Virginia Ironside's Dilemmas: Busy body

A busy, new friend keeps cancelling their arrangements. Is she trying to tell this reader something? Or is our reader just feeling insecure?

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The Independent Online

Dear Virginia,

Six months ago I made what I thought was a new friend. Since then we've met up a few times, but each time she's either late or she cancels at the last minute or wants to rearrange things. When we meet it's clear she enjoys our meetings just as much as I do, but I'm starting to wonder why she behaves like this. I keep thinking I must have done something wrong, or that she doesn't really want to see me. I don't want to make a fuss because I know she's busy, but should I have it out with her? I feel so second-best.

Yours sincerely,


Which of us has not felt like you at some point in our lives? I have a kind of Greek chorus in my brain that sings, after every imagined slight: “What have I done?” “Is it my fault?” “What can I do to make it better?” “I didn’t mean it.”

The Greek chorus is wrong. Firstly, it assumes that everything centres around you, that you are, somehow, the centre of the universe. Even if an earthquake were to occur, there’d be a bit of you that would be wondering if it wasn’t in some way your fault.

Having spent, as I say most of my life listening to these unpleasant voices, it’s only recently dawned on me that actually it isn’t me. It’s everyone. Your friend behaves like this – to everyone. It’s not “just you”. Nearly every impression you have of someone, however brief – that they’re remote, sly, warm, aloof and so on, – is 95 per cent certain to be shared by everyone in their circle, at work and at home.

Secondly, perhaps she really is busy. Can’t you just accept that? Don’t demean yourself by putting yourself into a hierarchy by calling yourself “second-best”. Once you give yourself status in people’s lives, you’re bound to be disappointed. She’s very busy and she tries to fit you in because she likes you and sometimes it doesn’t work out.

But if you can’t help feeling you’re second-best, again so what? Perhaps you are second-best. Perhaps there is a whole raft of friends who feel they’re third- and fourth-best. Second best is just where you fit into her hierarchy  of friends.

When someone complained to me that I was busy and didn’t have time for her, I answered honestly. “Yes, I am busy and I don’t have time for so many of my friends that I’d love to see more of,” I said. “It’s a pity.”

And what do you do when work comes up that interrupts a plan you have with friends? Do you put them first? Most of us can’t afford the luxury, particularly if we’re self-employed and it could well be that she is. And if it annoys you her being late, why don’t you try being late now and again and see how she reacts?

In truth, I doubt very much if your friend pays a great deal of attention to what you feel or do. She’s a busy person who enjoys seeing you now and again. She behaves like this to everyone. No more nor less than that.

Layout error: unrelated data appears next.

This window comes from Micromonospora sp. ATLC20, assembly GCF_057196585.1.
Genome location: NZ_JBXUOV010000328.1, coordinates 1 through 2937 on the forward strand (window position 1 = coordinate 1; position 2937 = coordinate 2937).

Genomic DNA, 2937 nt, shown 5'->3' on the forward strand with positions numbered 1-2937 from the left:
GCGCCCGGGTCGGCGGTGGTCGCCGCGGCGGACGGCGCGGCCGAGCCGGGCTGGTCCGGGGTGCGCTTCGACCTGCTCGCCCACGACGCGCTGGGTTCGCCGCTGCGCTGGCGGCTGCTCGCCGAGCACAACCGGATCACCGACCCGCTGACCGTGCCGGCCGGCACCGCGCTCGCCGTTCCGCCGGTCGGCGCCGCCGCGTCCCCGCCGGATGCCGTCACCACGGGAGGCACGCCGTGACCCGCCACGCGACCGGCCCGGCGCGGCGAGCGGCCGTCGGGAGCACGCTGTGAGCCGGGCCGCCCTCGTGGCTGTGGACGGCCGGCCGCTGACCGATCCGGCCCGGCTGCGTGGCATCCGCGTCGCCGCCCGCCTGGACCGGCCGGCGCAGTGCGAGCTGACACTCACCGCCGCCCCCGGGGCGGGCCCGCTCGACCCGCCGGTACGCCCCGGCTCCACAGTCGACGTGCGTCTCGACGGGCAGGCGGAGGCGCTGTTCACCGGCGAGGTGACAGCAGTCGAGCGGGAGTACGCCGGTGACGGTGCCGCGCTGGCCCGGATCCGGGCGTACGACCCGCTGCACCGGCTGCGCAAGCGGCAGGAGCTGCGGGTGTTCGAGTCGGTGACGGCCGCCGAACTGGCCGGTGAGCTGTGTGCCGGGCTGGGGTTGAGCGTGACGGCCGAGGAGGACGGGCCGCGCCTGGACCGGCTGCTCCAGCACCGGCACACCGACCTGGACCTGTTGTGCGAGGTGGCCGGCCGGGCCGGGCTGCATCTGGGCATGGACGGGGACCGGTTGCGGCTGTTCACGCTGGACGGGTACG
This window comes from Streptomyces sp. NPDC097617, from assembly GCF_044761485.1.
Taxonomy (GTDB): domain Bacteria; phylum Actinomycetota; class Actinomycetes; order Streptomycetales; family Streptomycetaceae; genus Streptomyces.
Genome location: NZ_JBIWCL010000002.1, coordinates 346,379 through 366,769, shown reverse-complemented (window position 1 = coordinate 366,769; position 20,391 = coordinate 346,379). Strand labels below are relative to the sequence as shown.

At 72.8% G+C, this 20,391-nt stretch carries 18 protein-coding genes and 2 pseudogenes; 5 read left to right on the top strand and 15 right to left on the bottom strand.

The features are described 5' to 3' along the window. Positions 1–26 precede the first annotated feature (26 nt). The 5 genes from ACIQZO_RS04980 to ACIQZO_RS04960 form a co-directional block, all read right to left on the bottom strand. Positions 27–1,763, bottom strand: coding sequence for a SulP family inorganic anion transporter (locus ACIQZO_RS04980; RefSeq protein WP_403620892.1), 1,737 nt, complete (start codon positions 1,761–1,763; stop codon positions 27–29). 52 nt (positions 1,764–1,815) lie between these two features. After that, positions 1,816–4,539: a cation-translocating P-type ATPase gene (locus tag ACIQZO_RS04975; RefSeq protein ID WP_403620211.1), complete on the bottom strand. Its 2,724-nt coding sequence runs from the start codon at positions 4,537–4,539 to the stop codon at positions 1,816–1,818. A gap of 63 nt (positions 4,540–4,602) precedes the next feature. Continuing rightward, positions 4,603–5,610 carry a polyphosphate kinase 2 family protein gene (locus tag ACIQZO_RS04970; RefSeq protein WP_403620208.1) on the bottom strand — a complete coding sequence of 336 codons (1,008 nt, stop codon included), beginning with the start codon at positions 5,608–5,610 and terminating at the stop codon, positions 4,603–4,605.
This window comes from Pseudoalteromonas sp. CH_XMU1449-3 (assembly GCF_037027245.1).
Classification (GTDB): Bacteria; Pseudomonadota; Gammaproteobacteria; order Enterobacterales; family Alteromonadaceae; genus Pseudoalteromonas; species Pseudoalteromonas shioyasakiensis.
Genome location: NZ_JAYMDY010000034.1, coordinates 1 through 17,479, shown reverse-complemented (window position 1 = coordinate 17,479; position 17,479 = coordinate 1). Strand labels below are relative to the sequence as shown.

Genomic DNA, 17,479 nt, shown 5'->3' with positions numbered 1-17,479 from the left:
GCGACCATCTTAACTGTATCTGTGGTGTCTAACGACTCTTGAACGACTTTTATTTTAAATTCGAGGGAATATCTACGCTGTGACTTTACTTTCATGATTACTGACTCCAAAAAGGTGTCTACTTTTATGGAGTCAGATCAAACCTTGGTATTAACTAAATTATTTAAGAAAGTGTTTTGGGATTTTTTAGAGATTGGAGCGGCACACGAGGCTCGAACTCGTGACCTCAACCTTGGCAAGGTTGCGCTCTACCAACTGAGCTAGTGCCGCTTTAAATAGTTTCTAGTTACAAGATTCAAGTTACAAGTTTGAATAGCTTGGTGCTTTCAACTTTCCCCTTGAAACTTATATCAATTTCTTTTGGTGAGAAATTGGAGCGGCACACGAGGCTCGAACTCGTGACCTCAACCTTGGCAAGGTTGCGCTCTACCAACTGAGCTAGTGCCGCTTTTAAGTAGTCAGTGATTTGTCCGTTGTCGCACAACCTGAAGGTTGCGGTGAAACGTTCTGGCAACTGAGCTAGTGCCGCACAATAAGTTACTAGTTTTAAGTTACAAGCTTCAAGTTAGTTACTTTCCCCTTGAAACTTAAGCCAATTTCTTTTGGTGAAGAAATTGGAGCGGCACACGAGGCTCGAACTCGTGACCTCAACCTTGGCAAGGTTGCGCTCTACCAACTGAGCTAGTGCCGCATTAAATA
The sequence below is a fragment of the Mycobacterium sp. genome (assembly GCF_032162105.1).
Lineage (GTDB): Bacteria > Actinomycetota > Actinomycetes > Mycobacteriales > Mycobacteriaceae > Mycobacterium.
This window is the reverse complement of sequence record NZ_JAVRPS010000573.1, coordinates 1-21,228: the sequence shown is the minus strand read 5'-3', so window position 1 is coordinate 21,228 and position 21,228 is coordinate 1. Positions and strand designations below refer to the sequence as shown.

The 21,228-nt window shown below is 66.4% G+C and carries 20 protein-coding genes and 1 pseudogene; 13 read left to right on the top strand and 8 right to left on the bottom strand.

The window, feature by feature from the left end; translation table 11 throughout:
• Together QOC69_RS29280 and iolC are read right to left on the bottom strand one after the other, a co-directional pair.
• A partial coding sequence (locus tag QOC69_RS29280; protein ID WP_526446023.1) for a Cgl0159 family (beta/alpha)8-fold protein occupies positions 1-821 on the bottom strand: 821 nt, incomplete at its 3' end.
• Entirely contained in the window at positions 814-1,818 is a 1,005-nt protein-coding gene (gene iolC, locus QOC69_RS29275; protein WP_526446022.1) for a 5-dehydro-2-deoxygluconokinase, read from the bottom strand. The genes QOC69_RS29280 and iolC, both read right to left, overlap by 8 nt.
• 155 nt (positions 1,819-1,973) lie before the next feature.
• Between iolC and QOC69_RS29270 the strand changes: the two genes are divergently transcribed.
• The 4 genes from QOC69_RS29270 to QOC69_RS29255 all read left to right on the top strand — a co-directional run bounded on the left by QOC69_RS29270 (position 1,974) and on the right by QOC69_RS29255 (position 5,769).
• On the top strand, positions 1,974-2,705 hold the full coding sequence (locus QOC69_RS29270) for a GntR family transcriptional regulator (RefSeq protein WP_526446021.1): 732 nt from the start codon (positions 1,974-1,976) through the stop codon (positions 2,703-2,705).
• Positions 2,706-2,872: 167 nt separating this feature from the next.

Readers say...

Try saying no

Your new friend is unreliable, controlling and rude. She may appear to be kind and friendly but needs your company on her terms. Ask yourself if you need this kind of dominance that ends in disappointment and a feeling of unworthiness. It is fashionable today for people to be self-centred, always on the lookout for what they think is something better than what is on offer. They use people. Try saying no when she changes a plan.

Lesley Hogg, by email

Why does it hurt so?

You do sound as though you are second-best. Or third-best or even lower if you are being stood up a lot. You could complain that she is often late, but she won’t change her priorities because you don’t like them.

The question for you is not: why am I not important to her? but, why is she so important to me? Are you very lonely? Are you romantically drawn to her? What does she mean to you that you should care so much? Are you living for the times when you see her and bitterly disappointed when you don’t? And if so, why?

Look into your own heart to find what you want and use your mind to plan how to get there.

Sally Eva, by email

Next week’s  dilemma

Dear Virginia,

I promised my father that when he died I would destroy all correspondence between him and my late mother. He’d kept all the old love letters and it used to comfort him to read them through. But now he’s died and before getting rid of the letters, I read them. I realise I have a wonderful set of documents. They are touching, funny, charming… and I feel sure I could get them published. No one else knows of the promise I made. I could really do with a bit of money, but wonder if I should keep my promise or try to get them made into a book?

Yours sincerely,


What would you advise Ellie to do?

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